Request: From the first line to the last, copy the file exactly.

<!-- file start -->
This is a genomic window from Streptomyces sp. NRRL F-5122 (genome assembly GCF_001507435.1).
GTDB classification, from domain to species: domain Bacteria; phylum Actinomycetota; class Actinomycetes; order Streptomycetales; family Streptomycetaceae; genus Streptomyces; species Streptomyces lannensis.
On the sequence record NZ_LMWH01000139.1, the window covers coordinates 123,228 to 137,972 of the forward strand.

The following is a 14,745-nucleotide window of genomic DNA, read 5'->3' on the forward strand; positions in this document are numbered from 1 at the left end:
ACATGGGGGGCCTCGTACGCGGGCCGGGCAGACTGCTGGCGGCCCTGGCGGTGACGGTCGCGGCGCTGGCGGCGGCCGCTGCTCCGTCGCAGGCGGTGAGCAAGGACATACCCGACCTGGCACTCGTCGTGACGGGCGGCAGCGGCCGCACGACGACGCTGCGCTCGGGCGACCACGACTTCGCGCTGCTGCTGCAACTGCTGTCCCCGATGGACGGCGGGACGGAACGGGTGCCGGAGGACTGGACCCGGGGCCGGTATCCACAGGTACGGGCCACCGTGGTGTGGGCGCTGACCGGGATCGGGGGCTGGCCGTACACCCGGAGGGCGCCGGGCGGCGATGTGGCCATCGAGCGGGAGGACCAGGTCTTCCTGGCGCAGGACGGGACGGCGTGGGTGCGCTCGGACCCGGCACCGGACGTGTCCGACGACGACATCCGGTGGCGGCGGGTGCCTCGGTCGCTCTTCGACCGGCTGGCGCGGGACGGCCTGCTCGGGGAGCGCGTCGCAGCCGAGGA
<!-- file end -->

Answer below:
This is a genomic window from Streptomyces sp. NRRL F-5122 (genome assembly GCF_001507435.1).
GTDB classification, from domain to species: domain Bacteria; phylum Actinomycetota; class Actinomycetes; order Streptomycetales; family Streptomycetaceae; genus Streptomyces; species Streptomyces lannensis.
On the sequence record NZ_LMWH01000139.1, the window covers coordinates 123,228 to 137,972 of the forward strand.

The following is a 14,745-nucleotide window of genomic DNA, read 5'->3' on the forward strand; positions in this document are numbered from 1 at the left end:
ACATGGGGGGCCTCGTACGCGGGCCGGGCAGACTGCTGGCGGCCCTGGCGGTGACGGTCGCGGCGCTGGCGGCGGCCGCTGCTCCGTCGCAGGCGGTGAGCAAGGACATACCCGACCTGGCACTCGTCGTGACGGGCGGCAGCGGCCGCACGACGACGCTGCGCTCGGGCGACCACGACTTCGCGCTGCTGCTGCAACTGCTGTCCCCGATGGACGGCGGGACGGAACGGGTGCCGGAGGACTGGACCCGGGGCCGGTATCCACAGGTACGGGCCACCGTGGTGTGGGCGCTGACCGGGATCGGGGGCTGGCCGTACACCCGGAGGGCGCCGGGCGGCGATGTGGCCATCGAGCGGGAGGACCAGGTCTTCCTGGCGCAGGACGGGACGGCGTGGGTGCGCTCGGACCCGGCACCGGACGTGTCCGACGACGACATCCGGTGGCGGCGGGTGCCTCGGTCGCTCTTCGACCGGCTGGCGCGGGACGGCCTGCTCGGGGAGCGCGTCGCAGCCGAGGA